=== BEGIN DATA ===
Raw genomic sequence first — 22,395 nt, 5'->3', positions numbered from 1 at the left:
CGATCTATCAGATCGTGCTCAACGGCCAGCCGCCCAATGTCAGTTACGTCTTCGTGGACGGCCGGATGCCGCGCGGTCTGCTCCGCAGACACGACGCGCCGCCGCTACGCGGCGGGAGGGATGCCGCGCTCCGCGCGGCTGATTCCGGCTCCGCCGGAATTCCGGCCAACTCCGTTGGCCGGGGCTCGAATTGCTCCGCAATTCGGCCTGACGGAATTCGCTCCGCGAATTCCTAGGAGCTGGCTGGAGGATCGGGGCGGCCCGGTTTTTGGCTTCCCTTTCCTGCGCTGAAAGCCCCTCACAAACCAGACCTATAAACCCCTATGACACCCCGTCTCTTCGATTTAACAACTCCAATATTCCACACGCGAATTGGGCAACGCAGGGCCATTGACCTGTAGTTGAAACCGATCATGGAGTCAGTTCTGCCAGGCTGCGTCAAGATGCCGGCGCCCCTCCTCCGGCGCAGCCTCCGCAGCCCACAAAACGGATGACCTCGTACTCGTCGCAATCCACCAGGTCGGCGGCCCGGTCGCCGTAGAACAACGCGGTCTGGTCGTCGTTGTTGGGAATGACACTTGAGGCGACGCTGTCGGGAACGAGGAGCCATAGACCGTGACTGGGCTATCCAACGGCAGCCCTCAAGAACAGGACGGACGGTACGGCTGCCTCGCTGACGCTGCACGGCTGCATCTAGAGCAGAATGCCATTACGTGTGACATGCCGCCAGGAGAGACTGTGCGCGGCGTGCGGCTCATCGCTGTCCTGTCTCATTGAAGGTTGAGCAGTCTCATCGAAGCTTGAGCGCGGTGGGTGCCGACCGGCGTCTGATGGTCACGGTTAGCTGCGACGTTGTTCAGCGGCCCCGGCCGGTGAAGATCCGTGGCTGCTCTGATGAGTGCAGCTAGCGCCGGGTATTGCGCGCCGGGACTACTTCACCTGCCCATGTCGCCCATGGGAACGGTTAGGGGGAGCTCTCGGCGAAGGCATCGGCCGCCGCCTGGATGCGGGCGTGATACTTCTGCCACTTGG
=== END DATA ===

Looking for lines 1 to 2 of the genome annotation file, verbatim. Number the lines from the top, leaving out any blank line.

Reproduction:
Raw genomic sequence first — 22,395 nt, 5'->3', positions numbered from 1 at the left:
CGATCTATCAGATCGTGCTCAACGGCCAGCCGCCCAATGTCAGTTACGTCTTCGTGGACGGCCGGATGCCGCGCGGTCTGCTCCGCAGACACGACGCGCCGCCGCTACGCGGCGGGAGGGATGCCGCGCTCCGCGCGGCTGATTCCGGCTCCGCCGGAATTCCGGCCAACTCCGTTGGCCGGGGCTCGAATTGCTCCGCAATTCGGCCTGACGGAATTCGCTCCGCGAATTCCTAGGAGCTGGCTGGAGGATCGGGGCGGCCCGGTTTTTGGCTTCCCTTTCCTGCGCTGAAAGCCCCTCACAAACCAGACCTATAAACCCCTATGACACCCCGTCTCTTCGATTTAACAACTCCAATATTCCACACGCGAATTGGGCAACGCAGGGCCATTGACCTGTAGTTGAAACCGATCATGGAGTCAGTTCTGCCAGGCTGCGTCAAGATGCCGGCGCCCCTCCTCCGGCGCAGCCTCCGCAGCCCACAAAACGGATGACCTCGTACTCGTCGCAATCCACCAGGTCGGCGGCCCGGTCGCCGTAGAACAACGCGGTCTGGTCGTCGTTGTTGGGAATGACACTTGAGGCGACGCTGTCGGGAACGAGGAGCCATAGACCGTGACTGGGCTATCCAACGGCAGCCCTCAAGAACAGGACGGACGGTACGGCTGCCTCGCTGACGCTGCACGGCTGCATCTAGAGCAGAATGCCATTACGTGTGACATGCCGCCAGGAGAGACTGTGCGCGGCGTGCGGCTCATCGCTGTCCTGTCTCATTGAAGGTTGAGCAGTCTCATCGAAGCTTGAGCGCGGTGGGTGCCGACCGGCGTCTGATGGTCACGGTTAGCTGCGACGTTGTTCAGCGGCCCCGGCCGGTGAAGATCCGTGGCTGCTCTGATGAGTGCAGCTAGCGCCGGGTATTGCGCGCCGGGACTACTTCACCTGCCCATGTCGCCCATGGGAACGGTTAGGGGGAGCTCTCGGCGAAGGCATCGGCCGCCGCCTGGATGCGGGCGTGATACTTCTGCCACTTGG